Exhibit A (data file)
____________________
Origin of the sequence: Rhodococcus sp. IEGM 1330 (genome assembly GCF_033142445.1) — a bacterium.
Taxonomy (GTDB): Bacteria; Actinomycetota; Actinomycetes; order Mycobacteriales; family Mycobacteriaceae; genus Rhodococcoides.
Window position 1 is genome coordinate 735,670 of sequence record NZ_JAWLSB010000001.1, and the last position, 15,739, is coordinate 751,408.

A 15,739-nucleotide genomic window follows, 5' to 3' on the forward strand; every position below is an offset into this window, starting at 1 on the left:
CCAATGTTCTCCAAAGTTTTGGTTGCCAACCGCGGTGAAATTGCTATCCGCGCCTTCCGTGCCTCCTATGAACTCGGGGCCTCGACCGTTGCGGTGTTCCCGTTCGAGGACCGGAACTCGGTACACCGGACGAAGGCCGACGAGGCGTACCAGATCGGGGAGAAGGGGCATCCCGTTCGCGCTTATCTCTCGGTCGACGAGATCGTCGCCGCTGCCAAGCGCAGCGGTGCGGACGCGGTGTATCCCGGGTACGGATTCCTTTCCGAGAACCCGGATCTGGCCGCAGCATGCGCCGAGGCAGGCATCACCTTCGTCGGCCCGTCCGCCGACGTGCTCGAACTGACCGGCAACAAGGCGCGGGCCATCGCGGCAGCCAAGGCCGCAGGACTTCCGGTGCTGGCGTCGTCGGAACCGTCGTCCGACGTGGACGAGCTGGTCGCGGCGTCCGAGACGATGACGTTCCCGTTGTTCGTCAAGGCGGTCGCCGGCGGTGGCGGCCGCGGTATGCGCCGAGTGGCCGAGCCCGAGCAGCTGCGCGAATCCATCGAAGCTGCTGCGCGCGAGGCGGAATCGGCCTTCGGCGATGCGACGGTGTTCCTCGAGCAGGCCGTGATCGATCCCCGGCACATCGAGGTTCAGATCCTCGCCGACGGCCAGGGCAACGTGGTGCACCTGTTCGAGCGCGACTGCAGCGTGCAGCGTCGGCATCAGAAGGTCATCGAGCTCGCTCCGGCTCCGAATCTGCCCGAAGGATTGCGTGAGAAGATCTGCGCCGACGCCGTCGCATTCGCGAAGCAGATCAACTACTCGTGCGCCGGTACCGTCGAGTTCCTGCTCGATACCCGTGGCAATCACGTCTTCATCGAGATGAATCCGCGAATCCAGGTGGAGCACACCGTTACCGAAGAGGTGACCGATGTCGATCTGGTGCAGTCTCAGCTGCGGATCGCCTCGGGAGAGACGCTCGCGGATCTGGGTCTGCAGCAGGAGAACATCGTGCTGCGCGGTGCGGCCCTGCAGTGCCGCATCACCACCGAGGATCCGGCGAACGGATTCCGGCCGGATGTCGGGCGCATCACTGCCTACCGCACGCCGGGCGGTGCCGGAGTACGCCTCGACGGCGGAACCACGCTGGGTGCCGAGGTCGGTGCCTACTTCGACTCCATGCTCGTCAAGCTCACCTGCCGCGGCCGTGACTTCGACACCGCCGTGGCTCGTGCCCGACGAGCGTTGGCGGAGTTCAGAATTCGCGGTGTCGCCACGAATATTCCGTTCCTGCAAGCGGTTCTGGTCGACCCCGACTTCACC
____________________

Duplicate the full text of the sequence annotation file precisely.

Origin of the sequence: Rhodococcus sp. IEGM 1330 (genome assembly GCF_033142445.1) — a bacterium.
Taxonomy (GTDB): Bacteria; Actinomycetota; Actinomycetes; order Mycobacteriales; family Mycobacteriaceae; genus Rhodococcoides.
Window position 1 is genome coordinate 735,670 of sequence record NZ_JAWLSB010000001.1, and the last position, 15,739, is coordinate 751,408.

A 15,739-nucleotide genomic window follows, 5' to 3' on the forward strand; every position below is an offset into this window, starting at 1 on the left:
CCAATGTTCTCCAAAGTTTTGGTTGCCAACCGCGGTGAAATTGCTATCCGCGCCTTCCGTGCCTCCTATGAACTCGGGGCCTCGACCGTTGCGGTGTTCCCGTTCGAGGACCGGAACTCGGTACACCGGACGAAGGCCGACGAGGCGTACCAGATCGGGGAGAAGGGGCATCCCGTTCGCGCTTATCTCTCGGTCGACGAGATCGTCGCCGCTGCCAAGCGCAGCGGTGCGGACGCGGTGTATCCCGGGTACGGATTCCTTTCCGAGAACCCGGATCTGGCCGCAGCATGCGCCGAGGCAGGCATCACCTTCGTCGGCCCGTCCGCCGACGTGCTCGAACTGACCGGCAACAAGGCGCGGGCCATCGCGGCAGCCAAGGCCGCAGGACTTCCGGTGCTGGCGTCGTCGGAACCGTCGTCCGACGTGGACGAGCTGGTCGCGGCGTCCGAGACGATGACGTTCCCGTTGTTCGTCAAGGCGGTCGCCGGCGGTGGCGGCCGCGGTATGCGCCGAGTGGCCGAGCCCGAGCAGCTGCGCGAATCCATCGAAGCTGCTGCGCGCGAGGCGGAATCGGCCTTCGGCGATGCGACGGTGTTCCTCGAGCAGGCCGTGATCGATCCCCGGCACATCGAGGTTCAGATCCTCGCCGACGGCCAGGGCAACGTGGTGCACCTGTTCGAGCGCGACTGCAGCGTGCAGCGTCGGCATCAGAAGGTCATCGAGCTCGCTCCGGCTCCGAATCTGCCCGAAGGATTGCGTGAGAAGATCTGCGCCGACGCCGTCGCATTCGCGAAGCAGATCAACTACTCGTGCGCCGGTACCGTCGAGTTCCTGCTCGATACCCGTGGCAATCACGTCTTCATCGAGATGAATCCGCGAATCCAGGTGGAGCACACCGTTACCGAAGAGGTGACCGATGTCGATCTGGTGCAGTCTCAGCTGCGGATCGCCTCGGGAGAGACGCTCGCGGATCTGGGTCTGCAGCAGGAGAACATCGTGCTGCGCGGTGCGGCCCTGCAGTGCCGCATCACCACCGAGGATCCGGCGAACGGATTCCGGCCGGATGTCGGGCGCATCACTGCCTACCGCACGCCGGGCGGTGCCGGAGTACGCCTCGACGGCGGAACCACGCTGGGTGCCGAGGTCGGTGCCTACTTCGACTCCATGCTCGTCAAGCTCACCTGCCGCGGCCGTGACTTCGACACCGCCGTGGCTCGTGCCCGACGAGCGTTGGCGGAGTTCAGAATTCGCGGTGTCGCCACGAATATTCCGTTCCTGCAAGCGGTTCTGGTCGACCCCGACTTCACC